Devendra Banhart's beautiful lies

By Katie Harger

I don’t want to know the truth about Devendra Banhart. This makes writing a review, or any sort of accurate criticism of him or his work, next to impossible. The truth, the real truth, is that Devendra simply shouldn’t be up for discussion; he’s beyond analysis. Anyone who attended his Oct. 26 concert at the Fine Line Music Caf can tell you that the experience altered them in the same way eating food or taking a walk alters someone: it was necessary, it was right, and it seared them in the fire of something both new and completely familiar. Maybe my friend Hadley’s reaction summarizes the way the Fine Line’s glassy-eyed audience and I reacted to his performance with bearded backup musicians The Hairy Fairy Band: “This is the music I’ve always been looking for,” she said, “and now I’ve found it.” Devendra’s warbly folk songs strike a nerve with almost anyone who hears them. From his scratchy, haunting first album, Oh Me Oh My, to Cripple Crow, his newest collection of approachable hippie sentiments, his music opens up a strangely illustrated world in which anything can happen. Listeners can believe in what Devendra has to say purely because of its lack of believability. He doesn’t rationalize; he simply is. Devendra has said in interviews that his family got plastic surgery for three of his dogs so that they would look like his grandma, that he has been homeless, that he is writing a 5,000 page Feng Shui and Zen cookbook, and that his ponytail is actually a strap-on ponytail. Trying to piece together a cohesive story in regard to his life is not only tedious, but futile.

Even the psych-folk musical movement to which he is generally thought to belong has an elusive definition: it’s something like traditional folk, but it’s also something like a kitten trapped in a metal garbage can with a guitar and a tape recorder. Magical realism as a genre has extended itself from literature to music in Devendra. The suspension of what is expected and what is logical makes viable, for example, a song whose entire lyrics consist of “I’m lost in the dark / Lend me your teeth.”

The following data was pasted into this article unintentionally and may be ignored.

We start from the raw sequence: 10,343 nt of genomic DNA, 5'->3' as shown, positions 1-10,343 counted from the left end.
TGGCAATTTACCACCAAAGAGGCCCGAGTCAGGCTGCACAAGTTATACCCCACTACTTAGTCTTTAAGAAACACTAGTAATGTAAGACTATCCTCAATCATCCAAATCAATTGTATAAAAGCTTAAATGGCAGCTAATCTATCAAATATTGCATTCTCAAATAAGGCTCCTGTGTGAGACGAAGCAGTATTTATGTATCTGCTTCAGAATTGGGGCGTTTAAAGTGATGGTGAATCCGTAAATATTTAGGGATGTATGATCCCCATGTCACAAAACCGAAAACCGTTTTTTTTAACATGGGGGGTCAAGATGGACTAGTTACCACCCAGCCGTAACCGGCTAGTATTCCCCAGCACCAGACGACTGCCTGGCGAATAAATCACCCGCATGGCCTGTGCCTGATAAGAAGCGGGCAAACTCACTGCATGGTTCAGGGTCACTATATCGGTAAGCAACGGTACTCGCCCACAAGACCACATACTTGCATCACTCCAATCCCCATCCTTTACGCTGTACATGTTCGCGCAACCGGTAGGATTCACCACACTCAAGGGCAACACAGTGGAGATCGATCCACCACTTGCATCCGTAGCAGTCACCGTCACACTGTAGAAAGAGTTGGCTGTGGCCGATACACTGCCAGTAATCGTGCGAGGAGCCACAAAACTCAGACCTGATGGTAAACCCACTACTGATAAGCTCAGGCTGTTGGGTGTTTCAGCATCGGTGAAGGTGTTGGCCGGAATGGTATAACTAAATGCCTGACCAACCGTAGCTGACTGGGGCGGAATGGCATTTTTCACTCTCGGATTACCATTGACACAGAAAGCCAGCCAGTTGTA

And so smothered in about two cubic feet of dark curly hair and an aura that could be sensed from about ten rows back in the audience, Devendra began his set at the Fine Line. He apologized for being sick and for dressing like his mom, who, we can infer, apparently wears a red sequined kerchief and a white sweater. His first song, Cripple Crow’s “Quedate Luna,” reminded everyone present of his Venezuelan upbringing and of the lilting, ethereal joy they had come to experience in the first place.

The show truly began, however, when Devendra decided to triumph over illness and strip off his sweater, baring pale, emaciated biceps and a style of dancing that was last seen in the party scenes of recent blockbuster The Lord of the Rings. Highlights of the show included energetic renditions of Cripple Crow’s “I Feel Just Like a Child” and “Long-Haired Child,” along with ample returns to classics like Ni¤o Rojo’s “At the Hop” and Rejoicing in the Hands’ “Fall.”

Fueled by the percussion and harmony of his hirsute band, Devendra’s power over the audience became visible when overweight and buzz-cutted men closed their eyes and swayed heavily to the music, most notably right in front of where I was standing.

Devendra seemed to reach everyone in the audience without even trying. After asking if anyone in the crowd wrote songs of their own, he yielded the stage to nervous scenester Ian, who muttered into the microphone for several minutes and was rewarded with, of all things, a hug. The overcrowded venue felt, despite the inability of most of us to breathe, strangely intimate. We all were there for the same reason. Our collective sigh after our plea for a second encore was denied revealed it: we were sad to return from the surreal world of Devendra, from whom we would be happy to perpetually hear beautiful lie after beautiful lie.

Email Katie at [email protected]